Sunday, August 12, 2012

A Sunday at Trakai

Last night was a pretty late night, courtesy of catching up on blog posts whilst finishing the Lion King.  However, I slept AMAZING and was ready and rested for my last day at church. Sort of.

In case I haven't made it ridiculously clear the previous 34 times I've talked about my Lithuanian branch, I love them.  I love them all.  Consequently, today had some of the harder good-bye's I've had to hand out since our time in Lithuania has been getting into single digits.  Despite that though, it was also one of the best church meetings we've had yet.

The first talk was given by Marina, a recently returned missionary who was serving in Latvia and Estonia - Russian speaking.  In the Church of Jesus Christ of Latter-day Saints, our dedication to missionary work is probably one of our best known characteristics.  However, the Lord's church has always been a missionary church - Jesus Christ's life was the perfect example of this.  During His ministry on earth, he taught the gospel at all times, in all places, and to all kinds of people.  He also called apostles and other disciples to preach the gospel so more people could hear about the blessings of His gospel.  In our church, youth and older couples alike volunteer to serve across the world to share the message of the restored gospel - Marina was one such missionary, and spoke of the growth and love she developed while serving.  It was amazing to hear the testimony of such a strong woman, and the love she had for her Heavenly Father.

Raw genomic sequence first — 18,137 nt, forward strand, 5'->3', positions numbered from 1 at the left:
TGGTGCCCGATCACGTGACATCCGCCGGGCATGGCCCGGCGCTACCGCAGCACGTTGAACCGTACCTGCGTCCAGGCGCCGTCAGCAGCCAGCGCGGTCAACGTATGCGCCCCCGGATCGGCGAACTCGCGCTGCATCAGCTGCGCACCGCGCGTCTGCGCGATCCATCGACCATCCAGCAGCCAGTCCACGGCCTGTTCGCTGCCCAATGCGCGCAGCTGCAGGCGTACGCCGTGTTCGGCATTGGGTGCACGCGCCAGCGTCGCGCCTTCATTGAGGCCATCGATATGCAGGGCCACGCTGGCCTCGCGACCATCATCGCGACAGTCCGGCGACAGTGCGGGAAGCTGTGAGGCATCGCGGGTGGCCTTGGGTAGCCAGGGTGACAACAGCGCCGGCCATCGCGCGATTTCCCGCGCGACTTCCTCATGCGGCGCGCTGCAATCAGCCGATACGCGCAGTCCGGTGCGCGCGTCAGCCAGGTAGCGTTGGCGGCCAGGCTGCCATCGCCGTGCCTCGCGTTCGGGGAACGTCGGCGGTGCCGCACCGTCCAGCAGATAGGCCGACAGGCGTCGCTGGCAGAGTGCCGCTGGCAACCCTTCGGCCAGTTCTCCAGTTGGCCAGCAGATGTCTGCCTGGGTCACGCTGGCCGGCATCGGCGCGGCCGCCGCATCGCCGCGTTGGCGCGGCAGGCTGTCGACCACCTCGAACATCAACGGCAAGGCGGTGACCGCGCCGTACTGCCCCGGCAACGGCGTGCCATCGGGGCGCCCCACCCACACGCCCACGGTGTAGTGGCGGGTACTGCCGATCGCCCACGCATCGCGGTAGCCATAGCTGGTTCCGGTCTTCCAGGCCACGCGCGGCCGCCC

This is Marina - aka, Sister Grineviciute. Clearly, she's awesome.
For more on LDS missionaries, see HERE

After Sacrament meeting, I headed into the Primary room to help out and start playing prelude music for the kiddos. Every week, I hope that playing hymns or primary songs before class will help calm them all down, and every week I'm left disappointed. Least I try, right? :)
Little Sofie, the youngest daughter of the Miles (American embassy) family
Sofie stealing my camera and documenting Onita braiding my hair, 5 year old style.
The kids in Primary
The cover of the Lithuanian hymn book
Eli, the oldest son of the Miles family
Glori, the middle Miles daughter (are you starting to catch on to the fact that I love this family? :)
Marta and I
One of my favorite pictures of all time - all us ILP girls and our Vilnius missionaries :) From left: Areil, Janese, Elder Sherman, Elise, Elder Pekam, Elder Davies, Elder Kezley, Elder Reynolds, Bailey, Elder Erikson and I.  (Also, as a hilarious side note, doesn't this picture look like we're in 4th grade all over again? 11 people all jammed into one photo, and not a single boy/girl physical contact. hehe)